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Texas | Columns | "Letters from Central Texas"

A Couple of
Alleged Incidents

by Clay Coppedge

Two of the most famous gunfights from the fabled era of the gunfighter might or might not have taken place and involved (or didn't involve) some of the most iconic names of the Old West: Wyatt Earp, Wild Bill Hickok and notorious Texas gunfighters John Wesley Hardin and Clay Allison.

Actually, they weren't gunfights at all. Not a shot was fired in either case. They were more like edgy confrontations.


The first incident centers on an alleged confrontation between Hickok and Hardin in Abilene, Kansas in 1871. Hardin was 18 years old but with more than a few (figurative) notches on his pistol, including the half a dozen killings he committed during the cattle drive that took him to Abilene.

Wild Bill was 34 years old and just hitting his prime as the Abilene marshal where his reputation as a straight and fast shooter was already well established. Hickok was an early proponent of gun control, at least in towns where he had jurisdiction, and Hardin came to town wearing his "gun outside his pants for all the honest world to fear" as Townes Van Zandt would have it.

Hickok approached Hardin on the streets of Abilene, his own six-shooters drawn in deference to Hardin's reputation, and ordered the young psychopath to surrender his guns. According to Hardin's autobiography, he offered his guns to Hickok, butts first, but when Hickok went to take them, Hardin twirled them so that the business end of the pistols were pointed directly at the lawman. This is what's known in the gunfighting business as "the border roll."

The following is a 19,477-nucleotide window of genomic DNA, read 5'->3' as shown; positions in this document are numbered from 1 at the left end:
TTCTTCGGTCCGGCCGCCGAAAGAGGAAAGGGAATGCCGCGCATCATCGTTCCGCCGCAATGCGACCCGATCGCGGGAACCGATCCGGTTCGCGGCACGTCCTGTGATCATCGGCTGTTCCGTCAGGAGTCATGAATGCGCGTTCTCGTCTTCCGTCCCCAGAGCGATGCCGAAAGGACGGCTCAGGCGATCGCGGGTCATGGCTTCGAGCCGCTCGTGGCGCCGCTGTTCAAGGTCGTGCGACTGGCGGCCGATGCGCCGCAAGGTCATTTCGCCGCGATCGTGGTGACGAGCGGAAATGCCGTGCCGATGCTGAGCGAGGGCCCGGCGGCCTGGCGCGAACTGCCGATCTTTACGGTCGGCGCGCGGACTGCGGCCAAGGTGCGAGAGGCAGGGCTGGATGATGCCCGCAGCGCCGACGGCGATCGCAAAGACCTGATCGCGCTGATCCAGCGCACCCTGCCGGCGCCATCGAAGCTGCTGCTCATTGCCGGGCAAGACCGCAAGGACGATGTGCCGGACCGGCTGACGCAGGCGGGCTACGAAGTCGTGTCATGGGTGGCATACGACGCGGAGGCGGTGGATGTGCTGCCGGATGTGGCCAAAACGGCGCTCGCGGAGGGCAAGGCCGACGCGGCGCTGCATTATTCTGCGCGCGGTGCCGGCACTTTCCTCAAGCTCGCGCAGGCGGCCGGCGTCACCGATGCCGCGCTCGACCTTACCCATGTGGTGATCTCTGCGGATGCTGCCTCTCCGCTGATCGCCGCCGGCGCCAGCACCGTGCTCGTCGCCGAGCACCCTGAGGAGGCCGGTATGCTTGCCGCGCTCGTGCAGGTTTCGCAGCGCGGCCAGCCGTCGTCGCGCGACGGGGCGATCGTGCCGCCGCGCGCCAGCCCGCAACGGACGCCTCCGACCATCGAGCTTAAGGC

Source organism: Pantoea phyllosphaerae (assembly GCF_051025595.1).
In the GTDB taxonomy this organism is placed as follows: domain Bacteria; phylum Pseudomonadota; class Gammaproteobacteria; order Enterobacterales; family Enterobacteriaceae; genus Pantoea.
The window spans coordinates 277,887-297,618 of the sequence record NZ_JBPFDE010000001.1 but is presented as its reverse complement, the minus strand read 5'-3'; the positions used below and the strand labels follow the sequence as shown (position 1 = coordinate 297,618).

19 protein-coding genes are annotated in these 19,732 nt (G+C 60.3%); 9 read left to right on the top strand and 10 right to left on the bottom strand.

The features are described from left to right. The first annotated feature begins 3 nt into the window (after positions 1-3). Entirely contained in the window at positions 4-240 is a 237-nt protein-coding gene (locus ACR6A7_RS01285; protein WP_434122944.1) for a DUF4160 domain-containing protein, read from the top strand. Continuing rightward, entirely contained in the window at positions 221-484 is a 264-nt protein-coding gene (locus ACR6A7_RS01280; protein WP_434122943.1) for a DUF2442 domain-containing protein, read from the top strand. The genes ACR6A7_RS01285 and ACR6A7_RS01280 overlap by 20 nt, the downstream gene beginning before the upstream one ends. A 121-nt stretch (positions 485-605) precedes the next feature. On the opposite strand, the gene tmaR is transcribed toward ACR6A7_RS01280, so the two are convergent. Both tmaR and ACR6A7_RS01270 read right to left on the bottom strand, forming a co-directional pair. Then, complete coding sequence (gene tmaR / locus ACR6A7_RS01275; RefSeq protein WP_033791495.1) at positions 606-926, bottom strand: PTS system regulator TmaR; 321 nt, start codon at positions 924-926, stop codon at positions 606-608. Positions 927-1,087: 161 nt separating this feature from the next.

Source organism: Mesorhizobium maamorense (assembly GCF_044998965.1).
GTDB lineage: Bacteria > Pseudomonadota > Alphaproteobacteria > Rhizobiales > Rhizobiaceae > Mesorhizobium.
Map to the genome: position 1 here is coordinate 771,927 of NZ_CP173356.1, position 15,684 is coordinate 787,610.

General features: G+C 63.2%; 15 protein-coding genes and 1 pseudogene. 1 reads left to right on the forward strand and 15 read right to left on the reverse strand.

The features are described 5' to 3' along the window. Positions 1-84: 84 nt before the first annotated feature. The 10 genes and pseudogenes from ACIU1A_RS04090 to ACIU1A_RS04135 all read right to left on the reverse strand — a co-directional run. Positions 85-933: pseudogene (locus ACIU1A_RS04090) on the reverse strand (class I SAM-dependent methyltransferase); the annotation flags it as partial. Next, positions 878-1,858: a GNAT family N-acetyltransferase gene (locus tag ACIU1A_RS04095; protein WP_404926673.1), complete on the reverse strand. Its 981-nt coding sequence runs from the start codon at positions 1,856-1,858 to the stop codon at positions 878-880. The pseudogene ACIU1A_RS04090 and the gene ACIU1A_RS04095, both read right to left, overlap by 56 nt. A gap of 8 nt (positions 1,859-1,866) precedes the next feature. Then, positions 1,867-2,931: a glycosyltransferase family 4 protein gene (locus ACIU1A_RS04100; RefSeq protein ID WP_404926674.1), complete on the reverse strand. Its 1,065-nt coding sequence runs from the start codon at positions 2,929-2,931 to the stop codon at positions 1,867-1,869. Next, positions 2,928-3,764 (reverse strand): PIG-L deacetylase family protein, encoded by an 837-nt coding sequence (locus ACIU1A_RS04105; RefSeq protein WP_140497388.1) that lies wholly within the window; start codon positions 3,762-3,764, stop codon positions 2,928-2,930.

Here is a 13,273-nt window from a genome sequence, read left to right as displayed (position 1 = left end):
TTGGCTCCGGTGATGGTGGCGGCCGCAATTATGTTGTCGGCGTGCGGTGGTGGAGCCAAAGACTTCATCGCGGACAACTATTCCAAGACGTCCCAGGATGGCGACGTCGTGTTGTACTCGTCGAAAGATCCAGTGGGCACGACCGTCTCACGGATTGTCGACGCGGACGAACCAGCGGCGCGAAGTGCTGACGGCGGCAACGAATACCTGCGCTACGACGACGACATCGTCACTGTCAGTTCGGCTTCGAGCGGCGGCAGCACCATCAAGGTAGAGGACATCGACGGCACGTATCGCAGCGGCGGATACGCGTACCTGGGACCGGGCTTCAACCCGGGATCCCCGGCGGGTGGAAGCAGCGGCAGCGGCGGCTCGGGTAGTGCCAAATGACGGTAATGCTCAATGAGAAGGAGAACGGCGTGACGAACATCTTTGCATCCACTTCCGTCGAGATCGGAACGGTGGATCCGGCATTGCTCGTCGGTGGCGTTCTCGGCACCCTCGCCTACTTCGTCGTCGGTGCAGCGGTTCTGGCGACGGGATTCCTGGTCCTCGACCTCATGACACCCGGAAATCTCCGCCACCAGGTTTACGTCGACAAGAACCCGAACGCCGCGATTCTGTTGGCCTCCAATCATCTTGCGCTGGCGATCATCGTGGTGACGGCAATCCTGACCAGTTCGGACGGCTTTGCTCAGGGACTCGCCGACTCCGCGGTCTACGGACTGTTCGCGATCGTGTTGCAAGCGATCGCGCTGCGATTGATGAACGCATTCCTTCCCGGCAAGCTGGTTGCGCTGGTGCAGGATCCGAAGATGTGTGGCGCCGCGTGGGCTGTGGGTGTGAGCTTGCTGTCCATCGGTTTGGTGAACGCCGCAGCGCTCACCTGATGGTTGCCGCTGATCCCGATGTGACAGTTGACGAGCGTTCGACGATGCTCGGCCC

Hickok reportedly responded by telling Hardin, "You are the games and quickest boy I ever saw!"

The two shootists retired to a saloon and had a few drinks and some good laughs over the incident. No harm, no foul. Or that's the way Hardin told it in his autobiography.

Historians have debated that story from the time it happened, or didn't happen. For one thing, Hardin wrote it after Hickok was dead. Skeptics found it hard to believe that anybody, even John Wesley Hardin, could get the drop on Wild Bill. But others think it happened just the way Hardin said it did.

Hickok biographer Joseph Rosa told Wild West magazine in 2008 that the border roll incident is hearsay with no contemporary verification, a view shared by others.

But Hardin biographer Leon Metz begs to differ. "Backing down Wild Bill Hickok was the consummate juncture thus far in (Hardin's) spiraling man-killing career," he told the magazine. "A dead Hickok would have proven nothing, except perhaps that Hardin was lucky. A live Hickok would know for the rest of his life who was the better man."


The other alleged incident involved Earp and rowdy man-killer Clay Allison in Dodge City. According to Earp, who told the story after Allison was dead and gone to hell, he and Bat Masterson confronted Allison and, basically through the sheer force of their personalities, disarmed him No fuss, no bother.

That's not how Texas cowboy Charlie Siringo told it. Siringo was a cowboy at the time but would go on to become a Pinkerton detective for many years and write several books about his very interesting life and times. Siringo reported that Dick McNulty, who owned the Turkey Track ranch in the Panhandle, and Chuck Beeson, owner of the Long Branch Saloon in Dodge City, brokered a peace deal with Allison and his men, and that no confrontation with Earp or Masterson ever took place.

Of course, some writers doubt that the incident ever happened at all, in any form, even alleging that Siringo created the story to spice up sales of one of his early books. McNulty confirmed the story and its details later. It's possible that Siringo made the story up and McNulty liked it so much he repeated it as the truth, but that's a stretch, too.

Neither man was known as a liar or teller of tall tales, and Siringo's writing comes across as honest and without obvious embellishment. If I had to vote, I'd say it happened the way Siringo said it did. At the very least, I'd venture to say it didn't happen the way Earp told it.



Clay Coppedge
"Letters from Central Texas" September 6, 2015 column



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